The registration requirement would be universal. Parties who are currently subject to exemptions from the requirement to register – such as federally regulated banks in Ontario or international dealers – would be required to register, but may be subject to exemptions from various regulatory requirements. For instance, entities who are resident outside of Canada will be subject to the registration requirement, even if they do not have an office or other place of business in Canada, if they conduct regular and repetitive trading or advising activity with counterparties resident in Canada or actively solicit or market derivatives trading or advisory business in Canada.

Qualified Parties. The CSA Committee distinguishes between "qualified parties" and "non-qualified parties" for certain registration requirements. Qualified parties are those who are subject to securities or derivatives registration in Canada, have sufficient financial resources to cover losses from derivatives trades and to perform all obligations relating to a derivatives trade, and understand the risks and obligations relating to trading in derivatives. All other parties are non-qualified parties. A more specific definition of qualified parties will be developed in future regulations.

Derivatives Dealer. Derivatives dealers are persons who carry on the business of trading in derivatives or hold themselves out to be carrying on that business. The CSA Committee is not recommending the de minimis exemption available in the United States.6 The definition of derivatives dealer encompasses two criteria: (1) carrying on the business of (2) trading derivatives. The CSA Committee proposes that the definition of "trade" reflect the definition of a trade in a derivative in the Ontario Securities Act.7 Trading will include entering into a derivatives contract as well as material amendments to, assignment of any or all rights under, termination of, and novation (except to a clearing agency) of a derivatives contract as well as other activities in furtherance of a trade. Second, the CSA Committee recommends that a variety of factors be considered when determining whether a person is in the business of trading derivatives. These factors include: (1) intermediating trades; (2) acting as a market maker; (3) trading with the intention of being remunerated or compensated; (4) directly or indirectly soliciting; (5) providing clearing services to third parties; (6) trading with a counterparty that is a non-qualified party who is not represented by a derivatives dealer or adviser on a repetitive basis; and (7) engaging in activities similar to those carried out by a derivatives dealer. The CSA Committee also sets out a guideline for assessing a person's jurisdiction that includes actively soliciting or marketing a derivatives trading business in that jurisdiction.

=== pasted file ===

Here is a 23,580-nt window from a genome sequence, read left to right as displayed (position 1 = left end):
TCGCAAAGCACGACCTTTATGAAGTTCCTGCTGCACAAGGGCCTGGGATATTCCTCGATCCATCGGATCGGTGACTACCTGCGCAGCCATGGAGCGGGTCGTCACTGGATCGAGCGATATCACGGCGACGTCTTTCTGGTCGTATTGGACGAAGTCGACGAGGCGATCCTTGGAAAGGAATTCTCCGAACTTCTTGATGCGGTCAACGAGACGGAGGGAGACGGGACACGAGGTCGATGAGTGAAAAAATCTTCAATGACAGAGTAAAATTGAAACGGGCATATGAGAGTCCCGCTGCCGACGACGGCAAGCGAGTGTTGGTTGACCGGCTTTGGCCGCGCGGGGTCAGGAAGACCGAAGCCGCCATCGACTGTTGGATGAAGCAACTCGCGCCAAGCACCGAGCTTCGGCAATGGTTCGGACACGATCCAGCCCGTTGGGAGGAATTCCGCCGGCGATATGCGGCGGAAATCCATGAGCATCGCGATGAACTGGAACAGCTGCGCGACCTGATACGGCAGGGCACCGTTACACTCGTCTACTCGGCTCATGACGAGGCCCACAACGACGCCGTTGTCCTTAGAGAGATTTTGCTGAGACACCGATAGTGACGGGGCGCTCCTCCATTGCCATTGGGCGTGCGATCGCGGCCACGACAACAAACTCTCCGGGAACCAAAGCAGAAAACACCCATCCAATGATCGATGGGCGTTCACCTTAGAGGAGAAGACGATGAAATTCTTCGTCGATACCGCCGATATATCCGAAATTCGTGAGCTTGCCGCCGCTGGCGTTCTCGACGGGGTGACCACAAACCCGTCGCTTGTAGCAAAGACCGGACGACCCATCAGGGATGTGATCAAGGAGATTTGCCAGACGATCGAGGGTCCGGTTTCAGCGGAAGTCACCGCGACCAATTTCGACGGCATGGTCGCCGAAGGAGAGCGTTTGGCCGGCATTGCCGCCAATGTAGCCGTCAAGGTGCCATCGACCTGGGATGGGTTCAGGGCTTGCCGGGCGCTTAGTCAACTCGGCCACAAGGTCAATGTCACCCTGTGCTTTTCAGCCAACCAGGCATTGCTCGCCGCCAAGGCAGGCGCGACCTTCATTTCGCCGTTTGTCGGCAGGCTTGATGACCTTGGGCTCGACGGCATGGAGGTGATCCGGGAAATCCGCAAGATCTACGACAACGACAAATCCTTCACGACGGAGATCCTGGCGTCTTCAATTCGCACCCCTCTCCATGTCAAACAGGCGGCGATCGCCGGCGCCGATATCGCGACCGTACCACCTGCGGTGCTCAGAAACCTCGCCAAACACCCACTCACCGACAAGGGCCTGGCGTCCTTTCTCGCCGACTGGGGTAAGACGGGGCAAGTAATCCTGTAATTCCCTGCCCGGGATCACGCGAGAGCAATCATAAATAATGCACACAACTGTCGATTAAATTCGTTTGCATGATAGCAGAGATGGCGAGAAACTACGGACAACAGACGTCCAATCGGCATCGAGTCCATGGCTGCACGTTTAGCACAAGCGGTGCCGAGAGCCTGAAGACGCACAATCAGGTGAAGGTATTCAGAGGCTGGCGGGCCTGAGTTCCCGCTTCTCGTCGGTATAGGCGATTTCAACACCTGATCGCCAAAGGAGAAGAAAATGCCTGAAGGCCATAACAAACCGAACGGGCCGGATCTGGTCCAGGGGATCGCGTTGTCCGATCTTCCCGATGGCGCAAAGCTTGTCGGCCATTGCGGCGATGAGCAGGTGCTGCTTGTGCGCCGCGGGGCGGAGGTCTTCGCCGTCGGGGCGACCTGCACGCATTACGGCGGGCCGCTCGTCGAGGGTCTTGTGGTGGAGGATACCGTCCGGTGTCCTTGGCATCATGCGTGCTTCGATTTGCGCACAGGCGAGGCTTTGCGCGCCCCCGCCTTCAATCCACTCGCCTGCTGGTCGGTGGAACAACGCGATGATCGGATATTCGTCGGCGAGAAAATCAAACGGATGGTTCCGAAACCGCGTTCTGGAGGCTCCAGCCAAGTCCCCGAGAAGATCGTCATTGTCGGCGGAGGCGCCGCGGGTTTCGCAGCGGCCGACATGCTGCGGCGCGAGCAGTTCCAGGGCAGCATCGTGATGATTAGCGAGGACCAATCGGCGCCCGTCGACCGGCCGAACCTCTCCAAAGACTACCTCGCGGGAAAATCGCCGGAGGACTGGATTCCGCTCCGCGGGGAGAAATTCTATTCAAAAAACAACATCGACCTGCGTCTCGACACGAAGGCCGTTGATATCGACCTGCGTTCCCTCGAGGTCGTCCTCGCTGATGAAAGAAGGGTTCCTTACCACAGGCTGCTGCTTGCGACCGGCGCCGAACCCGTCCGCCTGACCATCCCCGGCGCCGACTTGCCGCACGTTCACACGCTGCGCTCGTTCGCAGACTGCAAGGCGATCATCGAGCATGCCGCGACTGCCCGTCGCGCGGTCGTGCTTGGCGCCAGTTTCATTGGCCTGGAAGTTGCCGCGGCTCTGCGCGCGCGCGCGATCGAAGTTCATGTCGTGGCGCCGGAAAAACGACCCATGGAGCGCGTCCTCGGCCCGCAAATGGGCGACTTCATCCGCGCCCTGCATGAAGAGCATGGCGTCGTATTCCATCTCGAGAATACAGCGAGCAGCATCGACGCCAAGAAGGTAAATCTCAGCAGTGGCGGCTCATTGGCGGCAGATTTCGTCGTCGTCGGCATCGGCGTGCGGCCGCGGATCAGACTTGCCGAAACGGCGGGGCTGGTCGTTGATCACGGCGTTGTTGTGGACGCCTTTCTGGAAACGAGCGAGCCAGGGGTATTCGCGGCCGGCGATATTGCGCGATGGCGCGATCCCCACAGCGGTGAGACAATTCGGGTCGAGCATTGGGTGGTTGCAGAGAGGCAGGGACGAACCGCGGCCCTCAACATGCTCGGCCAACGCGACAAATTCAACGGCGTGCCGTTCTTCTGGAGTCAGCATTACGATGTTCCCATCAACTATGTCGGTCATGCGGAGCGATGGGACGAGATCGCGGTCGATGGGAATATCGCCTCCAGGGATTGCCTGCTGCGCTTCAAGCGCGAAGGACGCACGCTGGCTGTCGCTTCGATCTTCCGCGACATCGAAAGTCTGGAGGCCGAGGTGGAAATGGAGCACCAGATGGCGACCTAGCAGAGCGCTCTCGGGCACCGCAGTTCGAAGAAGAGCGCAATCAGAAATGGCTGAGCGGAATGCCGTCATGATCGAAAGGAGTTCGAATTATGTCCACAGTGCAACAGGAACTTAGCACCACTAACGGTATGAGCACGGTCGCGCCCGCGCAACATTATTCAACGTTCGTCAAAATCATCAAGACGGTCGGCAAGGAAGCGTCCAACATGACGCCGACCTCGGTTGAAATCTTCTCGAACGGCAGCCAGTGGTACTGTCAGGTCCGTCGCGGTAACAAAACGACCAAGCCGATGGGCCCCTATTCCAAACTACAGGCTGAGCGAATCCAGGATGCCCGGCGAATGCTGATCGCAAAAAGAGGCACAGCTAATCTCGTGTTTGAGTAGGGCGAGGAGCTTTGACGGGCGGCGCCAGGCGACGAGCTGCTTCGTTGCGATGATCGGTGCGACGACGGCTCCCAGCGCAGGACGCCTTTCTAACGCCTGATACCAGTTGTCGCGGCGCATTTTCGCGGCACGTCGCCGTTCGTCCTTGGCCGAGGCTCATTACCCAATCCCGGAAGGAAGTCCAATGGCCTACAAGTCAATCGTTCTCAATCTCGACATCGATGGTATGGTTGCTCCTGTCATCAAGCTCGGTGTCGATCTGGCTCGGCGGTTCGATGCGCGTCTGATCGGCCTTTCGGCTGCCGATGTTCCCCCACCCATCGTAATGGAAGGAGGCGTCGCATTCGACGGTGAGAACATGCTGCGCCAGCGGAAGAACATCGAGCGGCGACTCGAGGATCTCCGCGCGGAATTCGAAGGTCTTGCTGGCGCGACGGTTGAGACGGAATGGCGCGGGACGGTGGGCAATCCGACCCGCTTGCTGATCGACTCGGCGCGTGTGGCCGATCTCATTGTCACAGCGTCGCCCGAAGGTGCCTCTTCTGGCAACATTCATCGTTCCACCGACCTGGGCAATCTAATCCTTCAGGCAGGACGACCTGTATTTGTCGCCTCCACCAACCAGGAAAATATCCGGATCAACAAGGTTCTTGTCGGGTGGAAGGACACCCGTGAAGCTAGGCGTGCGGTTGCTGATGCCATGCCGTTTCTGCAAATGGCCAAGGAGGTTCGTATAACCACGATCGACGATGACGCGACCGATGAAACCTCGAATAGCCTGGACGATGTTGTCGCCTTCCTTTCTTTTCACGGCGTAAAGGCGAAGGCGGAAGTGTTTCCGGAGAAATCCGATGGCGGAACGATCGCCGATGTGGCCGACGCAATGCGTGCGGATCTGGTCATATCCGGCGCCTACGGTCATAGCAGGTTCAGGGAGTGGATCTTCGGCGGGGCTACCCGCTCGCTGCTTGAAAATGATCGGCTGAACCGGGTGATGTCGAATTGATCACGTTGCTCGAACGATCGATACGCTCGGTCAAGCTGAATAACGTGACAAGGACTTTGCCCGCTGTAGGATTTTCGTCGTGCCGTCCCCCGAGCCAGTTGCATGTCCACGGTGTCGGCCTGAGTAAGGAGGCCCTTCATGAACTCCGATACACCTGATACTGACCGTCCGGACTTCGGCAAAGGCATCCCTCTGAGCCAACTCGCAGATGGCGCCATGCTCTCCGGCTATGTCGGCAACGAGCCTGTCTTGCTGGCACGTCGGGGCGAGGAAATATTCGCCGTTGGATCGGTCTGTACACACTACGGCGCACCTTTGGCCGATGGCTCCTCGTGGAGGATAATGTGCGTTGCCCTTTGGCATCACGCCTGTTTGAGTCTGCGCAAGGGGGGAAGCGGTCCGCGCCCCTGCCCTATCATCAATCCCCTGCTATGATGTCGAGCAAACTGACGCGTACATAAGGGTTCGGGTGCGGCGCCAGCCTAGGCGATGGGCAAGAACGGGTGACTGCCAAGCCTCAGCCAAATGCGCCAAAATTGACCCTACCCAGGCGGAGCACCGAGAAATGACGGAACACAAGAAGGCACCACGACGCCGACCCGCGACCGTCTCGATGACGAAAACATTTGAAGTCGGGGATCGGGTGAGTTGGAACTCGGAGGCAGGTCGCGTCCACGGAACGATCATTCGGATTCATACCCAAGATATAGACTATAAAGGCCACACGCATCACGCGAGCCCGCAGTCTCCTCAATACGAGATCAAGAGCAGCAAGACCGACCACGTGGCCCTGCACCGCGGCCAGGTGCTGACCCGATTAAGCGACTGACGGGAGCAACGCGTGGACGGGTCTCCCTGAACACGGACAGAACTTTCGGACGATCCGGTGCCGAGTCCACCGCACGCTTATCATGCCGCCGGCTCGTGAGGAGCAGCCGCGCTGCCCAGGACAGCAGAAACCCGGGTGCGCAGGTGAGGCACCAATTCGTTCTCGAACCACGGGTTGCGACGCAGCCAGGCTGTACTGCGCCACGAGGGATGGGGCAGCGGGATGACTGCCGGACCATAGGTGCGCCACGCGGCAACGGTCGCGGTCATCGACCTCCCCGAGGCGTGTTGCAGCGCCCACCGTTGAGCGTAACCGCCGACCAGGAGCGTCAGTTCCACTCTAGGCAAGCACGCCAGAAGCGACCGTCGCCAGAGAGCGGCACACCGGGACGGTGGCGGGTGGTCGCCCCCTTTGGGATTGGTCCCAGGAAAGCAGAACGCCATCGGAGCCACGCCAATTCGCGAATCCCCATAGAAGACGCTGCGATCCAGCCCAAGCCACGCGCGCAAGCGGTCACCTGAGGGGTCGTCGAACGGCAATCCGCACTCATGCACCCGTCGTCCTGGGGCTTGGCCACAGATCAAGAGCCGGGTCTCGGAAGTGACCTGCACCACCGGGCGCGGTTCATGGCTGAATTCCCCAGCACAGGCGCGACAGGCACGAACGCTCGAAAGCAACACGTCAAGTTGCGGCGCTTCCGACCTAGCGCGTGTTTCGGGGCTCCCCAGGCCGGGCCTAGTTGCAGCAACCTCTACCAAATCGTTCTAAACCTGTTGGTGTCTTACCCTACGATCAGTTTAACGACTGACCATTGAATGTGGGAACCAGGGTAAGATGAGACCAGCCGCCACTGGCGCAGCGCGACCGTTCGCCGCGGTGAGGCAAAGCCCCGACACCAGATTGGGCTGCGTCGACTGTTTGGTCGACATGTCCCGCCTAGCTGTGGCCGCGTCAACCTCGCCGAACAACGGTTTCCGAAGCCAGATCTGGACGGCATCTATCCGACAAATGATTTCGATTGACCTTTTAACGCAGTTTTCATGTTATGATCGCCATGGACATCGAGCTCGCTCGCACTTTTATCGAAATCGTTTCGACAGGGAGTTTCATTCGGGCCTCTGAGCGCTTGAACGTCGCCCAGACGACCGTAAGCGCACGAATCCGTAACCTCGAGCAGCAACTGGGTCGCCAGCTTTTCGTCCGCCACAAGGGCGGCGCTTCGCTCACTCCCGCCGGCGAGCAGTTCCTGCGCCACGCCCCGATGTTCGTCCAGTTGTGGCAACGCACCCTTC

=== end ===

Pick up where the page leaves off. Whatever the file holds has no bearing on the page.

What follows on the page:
Derivatives Adviser. Derivatives advisers are persons who carry on the business of advising others in relation to derivatives or who hold themselves out as being in that business in any Canadian jurisdiction. According to the CSA Committee, the concept of advising in relation to derivatives is similar to that of advising in securities, and would include providing advice relating to managing a portfolio of derivatives, using derivatives as an investment strategy, and providing advice on hedging strategies. The business trigger for advising includes: (1) directly or indirectly providing advice about derivatives trading activity with repetition, regularity or continuity; (2) being or expecting to be remunerated or compensated; (3) directly or indirectly soliciting; and (4) engaging in activities similar to those carried out by a derivatives adviser. Criteria similar to those for derivatives dealers are proposed with respect to jurisdiction.